Nevertheless, there are several other organisations that are not members of IACS that also fully meet the standards required by IMO, and the fact that a flag administration might recognise a non-IACS member does not mean that the flag is in any way deficient. However, if a flag state recognises large numbers of organisations that are not IACS members, there might be reason to doubt whether all of the bodies conducting surveys on behalf of the flag state actually comply with IMO requirements.

The Table therefore positively indicates flags that recognise no more than six ROs that are not members of IACS (and which have submitted their RO data to IMO in line with A.739).

Age of fleet

A high concentration of older tonnage under a particular flag does not necessarily mean that this tonnage is in any way substandard. However, a flag which has a concentration of younger ships is more likely to attract quality tonnage than a flag state with a high concentration of older vessels. As a positive indicator, the Table therefore shows the 90% of flags whose ships have the lowest average age, amongst those listed, in terms of ship numbers. The above notwithstanding, it is strongly emphasised that the position of ICS is that the age of an individual ship is not an indicator of quality, and that the condition of an individual ship is ultimately determined by the standard of its maintenance.

Reporting requirements

To encourage implementation of international instruments, there are various reporting requirements, both mandatory and recommendatory, concerning the submission of information by flag states to bodies such as IMO and ILO. Information covering the extent to which flags have complied with certain reporting requirements is not always available in the public domain. However, as an indicator, the Table shows flags that have submitted compliance and practice reports required by ILO.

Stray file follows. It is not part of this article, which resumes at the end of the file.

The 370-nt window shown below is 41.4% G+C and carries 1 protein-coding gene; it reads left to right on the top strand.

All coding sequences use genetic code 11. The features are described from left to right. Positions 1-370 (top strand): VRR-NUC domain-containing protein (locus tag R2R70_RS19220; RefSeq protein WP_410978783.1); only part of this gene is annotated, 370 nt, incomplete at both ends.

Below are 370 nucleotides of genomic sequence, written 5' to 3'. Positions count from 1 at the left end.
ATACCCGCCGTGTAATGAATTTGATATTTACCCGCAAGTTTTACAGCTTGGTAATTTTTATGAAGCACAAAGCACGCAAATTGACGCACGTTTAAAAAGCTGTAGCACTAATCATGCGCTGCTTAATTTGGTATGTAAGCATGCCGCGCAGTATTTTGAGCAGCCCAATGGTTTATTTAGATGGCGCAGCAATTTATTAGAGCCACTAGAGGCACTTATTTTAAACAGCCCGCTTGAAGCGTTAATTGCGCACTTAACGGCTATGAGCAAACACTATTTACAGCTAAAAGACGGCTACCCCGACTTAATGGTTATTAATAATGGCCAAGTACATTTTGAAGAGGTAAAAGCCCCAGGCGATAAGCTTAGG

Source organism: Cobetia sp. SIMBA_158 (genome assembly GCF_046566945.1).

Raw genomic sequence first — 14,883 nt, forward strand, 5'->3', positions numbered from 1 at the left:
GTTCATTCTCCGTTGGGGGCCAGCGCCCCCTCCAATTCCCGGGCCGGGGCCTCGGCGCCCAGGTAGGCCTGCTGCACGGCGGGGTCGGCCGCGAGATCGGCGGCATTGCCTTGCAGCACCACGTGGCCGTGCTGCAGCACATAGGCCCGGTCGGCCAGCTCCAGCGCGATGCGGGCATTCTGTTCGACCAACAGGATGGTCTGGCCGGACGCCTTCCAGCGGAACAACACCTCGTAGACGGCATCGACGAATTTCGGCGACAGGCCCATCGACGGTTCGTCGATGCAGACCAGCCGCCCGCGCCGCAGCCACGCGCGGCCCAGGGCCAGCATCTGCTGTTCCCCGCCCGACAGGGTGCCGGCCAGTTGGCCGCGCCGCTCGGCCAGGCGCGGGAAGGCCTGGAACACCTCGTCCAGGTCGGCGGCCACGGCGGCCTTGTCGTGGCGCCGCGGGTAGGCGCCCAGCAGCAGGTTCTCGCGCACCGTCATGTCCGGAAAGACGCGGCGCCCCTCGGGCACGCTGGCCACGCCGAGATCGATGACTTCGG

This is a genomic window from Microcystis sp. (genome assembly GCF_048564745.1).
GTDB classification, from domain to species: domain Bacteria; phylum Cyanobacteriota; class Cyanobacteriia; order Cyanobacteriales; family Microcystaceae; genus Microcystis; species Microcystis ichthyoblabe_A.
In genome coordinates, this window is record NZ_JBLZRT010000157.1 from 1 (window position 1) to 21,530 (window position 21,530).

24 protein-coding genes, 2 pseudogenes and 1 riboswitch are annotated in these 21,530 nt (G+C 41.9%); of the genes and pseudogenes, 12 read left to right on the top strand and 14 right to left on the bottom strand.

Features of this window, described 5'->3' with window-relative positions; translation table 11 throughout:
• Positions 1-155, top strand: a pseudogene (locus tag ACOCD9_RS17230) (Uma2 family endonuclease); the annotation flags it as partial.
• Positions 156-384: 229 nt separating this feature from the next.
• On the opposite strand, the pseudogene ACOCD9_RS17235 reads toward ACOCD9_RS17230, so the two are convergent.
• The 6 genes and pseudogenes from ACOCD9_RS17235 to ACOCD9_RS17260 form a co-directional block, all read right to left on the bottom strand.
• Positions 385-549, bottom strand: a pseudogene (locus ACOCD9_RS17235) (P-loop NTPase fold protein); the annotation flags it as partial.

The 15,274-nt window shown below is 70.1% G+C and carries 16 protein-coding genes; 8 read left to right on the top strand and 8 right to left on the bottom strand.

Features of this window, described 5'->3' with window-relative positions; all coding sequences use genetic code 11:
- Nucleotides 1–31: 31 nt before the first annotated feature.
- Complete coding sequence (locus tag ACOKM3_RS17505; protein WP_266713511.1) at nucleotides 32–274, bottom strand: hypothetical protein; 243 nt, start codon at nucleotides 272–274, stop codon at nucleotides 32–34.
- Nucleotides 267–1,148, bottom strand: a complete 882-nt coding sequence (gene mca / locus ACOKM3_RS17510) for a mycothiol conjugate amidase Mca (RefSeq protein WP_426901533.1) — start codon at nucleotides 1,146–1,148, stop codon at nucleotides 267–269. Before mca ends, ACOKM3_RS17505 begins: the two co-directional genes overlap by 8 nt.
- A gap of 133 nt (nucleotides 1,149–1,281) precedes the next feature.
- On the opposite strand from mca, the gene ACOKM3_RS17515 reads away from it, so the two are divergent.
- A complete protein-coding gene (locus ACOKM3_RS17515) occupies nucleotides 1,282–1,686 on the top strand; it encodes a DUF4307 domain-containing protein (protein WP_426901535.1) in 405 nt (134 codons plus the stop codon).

The Table also records flags that have submitted adequate reports of independent evaluations to IMO confirming continuing compliance with the STCW Convention. IMO is not expected to publish data about the submission of reports demonstrating compliance with STCW 2010 until at least 2015. This year’s Table therefore records whether a flag has submitted sufficient information to appear on the original STCW ‘white list’ as required by STCW 95.

Attendance at IMO meetings

Although in itself not an indicator of their safety and environmental record, flag states that attend the major IMO meetings (Maritime Safety Committee, Marine Environment Protection Committee and Legal Committee) are thought more likely to be seriously committed to the implementation and enforcement of IMO rules.

Attendance at these meetings is also important to keep abreast of regulatory developments. The Table identifies flag states that have been represented at all meetings of these three major IMO committees, plus the biennial meeting of the IMO Assembly, during the two years previous to December 2014.